Thanks to the 5 members of the appointed for life US Supreme Court who voted for the Citizens United case back in January, we now have this…
Shackles taken off corporate political donations in Ohio
Spending on ‘express advocacy’ now is unfettered; direct giving not OK
Thursday, September 16, 2010 02:54 AM
By Darrel Rowland
THE COLUMBUS DISPATCH
Unlimited corporate cash can now flow freely in Ohio political campaigns because of a federal court agreement yesterday.
“This is a game-changer for Ohio,” said Mike Gonidakis, executive director of the Ohio Right to Life Society, which brought the lawsuit against a state ban on corporate involvement in the elections process.
“Prior to (yesterday’s ruling), we couldn’t use the resources we had at our disposal,” he said. “Now, it allows us to hopefully impact the election this fall.”
Secretary of State Jennifer Brunner said “it’s turning into the Wild West out there” because of legislative inaction to regulate corporate cash in politics.
A consent decree signed by U.S. District Judge George C. Smith allows corporations to engage in “express advocacy” for or against a candidate, as long as it’s independent of the candidate’s campaign. Direct contributions to a candidate or party are still not allowed.
Yesterday’s agreement specifically brings Ohio races under the umbrella of the Citizens United case decided by a 5-4 vote of the U.S. Supreme Court in January. The high court declared that a federal ban on corporate spending violated the First Amendment.
The Ohio Elections Commission and secretary of state, who were defendants in the lawsuit, were part of yesterday’s agreement.
Brunner said the state law became unenforceable after the Supreme Court decision. Shortly after the ruling, she proposed changes to assure transparency and accountability, but they’ve been ignored.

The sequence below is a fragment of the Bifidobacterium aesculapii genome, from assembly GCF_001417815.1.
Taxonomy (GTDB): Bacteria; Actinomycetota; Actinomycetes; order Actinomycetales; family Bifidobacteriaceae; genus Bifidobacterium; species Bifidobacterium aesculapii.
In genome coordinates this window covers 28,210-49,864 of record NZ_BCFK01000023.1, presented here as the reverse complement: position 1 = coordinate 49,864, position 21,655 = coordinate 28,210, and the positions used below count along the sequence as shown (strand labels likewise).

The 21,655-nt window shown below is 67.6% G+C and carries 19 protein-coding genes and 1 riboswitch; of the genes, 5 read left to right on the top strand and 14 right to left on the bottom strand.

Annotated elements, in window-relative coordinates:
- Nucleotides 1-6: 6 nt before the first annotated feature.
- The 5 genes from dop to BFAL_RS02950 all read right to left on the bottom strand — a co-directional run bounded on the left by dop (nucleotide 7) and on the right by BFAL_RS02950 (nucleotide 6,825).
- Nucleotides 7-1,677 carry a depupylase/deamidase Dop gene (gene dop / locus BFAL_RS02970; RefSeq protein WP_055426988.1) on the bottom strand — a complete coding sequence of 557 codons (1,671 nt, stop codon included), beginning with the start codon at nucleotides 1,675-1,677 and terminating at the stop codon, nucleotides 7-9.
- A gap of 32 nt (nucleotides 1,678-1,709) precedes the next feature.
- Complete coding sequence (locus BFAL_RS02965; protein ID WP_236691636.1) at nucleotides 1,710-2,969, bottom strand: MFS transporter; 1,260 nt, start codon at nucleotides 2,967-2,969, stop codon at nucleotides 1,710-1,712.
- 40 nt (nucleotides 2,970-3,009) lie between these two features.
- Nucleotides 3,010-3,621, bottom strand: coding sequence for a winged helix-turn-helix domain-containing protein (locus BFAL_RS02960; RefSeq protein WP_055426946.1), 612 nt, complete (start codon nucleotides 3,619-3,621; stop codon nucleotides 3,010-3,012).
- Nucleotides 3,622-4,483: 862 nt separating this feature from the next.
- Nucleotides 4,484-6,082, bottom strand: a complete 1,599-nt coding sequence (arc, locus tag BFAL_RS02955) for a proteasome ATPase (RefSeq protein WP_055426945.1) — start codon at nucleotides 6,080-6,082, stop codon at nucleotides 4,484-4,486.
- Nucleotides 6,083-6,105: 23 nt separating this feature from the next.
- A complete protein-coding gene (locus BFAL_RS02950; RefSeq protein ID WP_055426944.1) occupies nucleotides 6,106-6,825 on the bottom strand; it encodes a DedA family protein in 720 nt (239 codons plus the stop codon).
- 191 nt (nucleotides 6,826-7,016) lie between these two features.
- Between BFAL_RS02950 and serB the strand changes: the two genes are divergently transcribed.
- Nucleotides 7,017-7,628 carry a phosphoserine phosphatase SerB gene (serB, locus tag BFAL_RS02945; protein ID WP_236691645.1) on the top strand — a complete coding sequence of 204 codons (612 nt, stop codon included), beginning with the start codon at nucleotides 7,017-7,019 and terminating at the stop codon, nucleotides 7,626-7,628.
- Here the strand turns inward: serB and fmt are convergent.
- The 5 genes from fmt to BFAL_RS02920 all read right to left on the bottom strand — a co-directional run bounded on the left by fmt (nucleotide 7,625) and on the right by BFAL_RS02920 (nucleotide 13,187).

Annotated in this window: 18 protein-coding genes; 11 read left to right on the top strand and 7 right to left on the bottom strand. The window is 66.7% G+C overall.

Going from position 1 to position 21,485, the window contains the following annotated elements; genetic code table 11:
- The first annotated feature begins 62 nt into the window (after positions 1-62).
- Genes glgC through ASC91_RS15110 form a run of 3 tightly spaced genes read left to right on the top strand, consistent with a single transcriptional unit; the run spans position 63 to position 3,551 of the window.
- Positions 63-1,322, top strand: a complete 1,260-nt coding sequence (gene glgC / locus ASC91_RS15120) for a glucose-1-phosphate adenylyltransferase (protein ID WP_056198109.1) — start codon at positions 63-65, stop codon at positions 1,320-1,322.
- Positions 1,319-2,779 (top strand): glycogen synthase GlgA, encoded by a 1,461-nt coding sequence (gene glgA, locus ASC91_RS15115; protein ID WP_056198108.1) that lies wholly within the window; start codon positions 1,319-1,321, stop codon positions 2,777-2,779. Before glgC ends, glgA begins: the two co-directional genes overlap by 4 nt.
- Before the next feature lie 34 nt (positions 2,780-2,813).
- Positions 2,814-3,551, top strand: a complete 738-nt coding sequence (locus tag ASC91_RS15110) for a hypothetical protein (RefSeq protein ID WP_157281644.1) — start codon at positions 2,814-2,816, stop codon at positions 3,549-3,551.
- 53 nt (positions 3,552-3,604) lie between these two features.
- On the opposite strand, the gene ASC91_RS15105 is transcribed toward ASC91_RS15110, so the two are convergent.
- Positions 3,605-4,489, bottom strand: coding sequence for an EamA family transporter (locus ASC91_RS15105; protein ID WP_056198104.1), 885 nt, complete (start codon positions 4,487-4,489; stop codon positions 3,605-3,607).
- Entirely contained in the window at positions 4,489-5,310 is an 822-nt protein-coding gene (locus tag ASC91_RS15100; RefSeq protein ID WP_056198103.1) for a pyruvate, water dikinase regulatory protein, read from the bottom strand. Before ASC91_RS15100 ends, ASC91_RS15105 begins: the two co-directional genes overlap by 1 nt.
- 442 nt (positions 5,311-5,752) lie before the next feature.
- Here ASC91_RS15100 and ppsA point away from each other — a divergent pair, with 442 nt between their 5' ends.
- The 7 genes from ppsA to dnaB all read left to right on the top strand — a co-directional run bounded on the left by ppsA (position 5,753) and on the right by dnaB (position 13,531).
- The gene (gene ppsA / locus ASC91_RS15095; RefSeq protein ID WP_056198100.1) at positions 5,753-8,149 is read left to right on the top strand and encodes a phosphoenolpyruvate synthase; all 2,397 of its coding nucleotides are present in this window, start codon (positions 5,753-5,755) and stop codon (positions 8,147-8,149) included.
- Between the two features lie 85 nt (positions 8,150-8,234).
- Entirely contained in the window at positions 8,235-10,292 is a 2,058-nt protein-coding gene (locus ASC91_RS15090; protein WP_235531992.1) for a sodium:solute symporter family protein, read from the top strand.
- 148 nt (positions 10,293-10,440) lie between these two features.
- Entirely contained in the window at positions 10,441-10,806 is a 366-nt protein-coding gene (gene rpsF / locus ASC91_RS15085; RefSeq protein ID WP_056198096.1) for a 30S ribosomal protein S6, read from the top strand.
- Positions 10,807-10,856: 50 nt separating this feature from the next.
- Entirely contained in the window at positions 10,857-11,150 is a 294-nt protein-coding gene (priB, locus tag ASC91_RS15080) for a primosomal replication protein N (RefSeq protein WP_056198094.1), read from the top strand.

Ohio’s ban on corporate cash, enacted more than a century ago, was designed “to prevent the corruption of elections and political parties by corporations.”
The elections commission agreed this month that independent corporate involvement in partisan politics could no longer be regarded as an elections-law violation in Ohio. The commission asked that corporations voluntarily disclose their campaign contributions, but there is no legal requirement.
“Such a filing would manifest the foundation of Ohio’s campaign-finance laws: public disclosure,” the commission said.
Philip Richter, executive director of the commission, said he’s not sure that dire predictions of corporate influence on elections will come true.
“I just don’t see it being this massive infusion of cash from corporations,” he said.
Ned Foley, former state solicitor and current director of the election law center at Ohio State University’s law school, also was skeptical.
“Whether that is a ‘game-changer’ depends on whether Citizens United is itself a ‘game-changer,'” he said. “It is certainly possible that it is, at least in the specific sense that it now permits corporations and labor unions to do what they couldn’t do before. On the other hand, whether as a practical matter it radically affects the dynamics of the campaign itself, that’s more open to question.”
But Gonidakis said there’s even more at stake; the Ohio statute contained a clause that if any of the law was deemed unconstitutional, all of it would be automatically repealed. That means provisions involving candidate disclosure and other key issues could now be off the books.
He said the federal court is scheduled to take up that matter in a few days.
While Right to Life has endorsed some Democrats in legislative races, it is backing a straight Republican ticket in statewide contests.
Dispatch reporter Mark Niquette contributed to this story.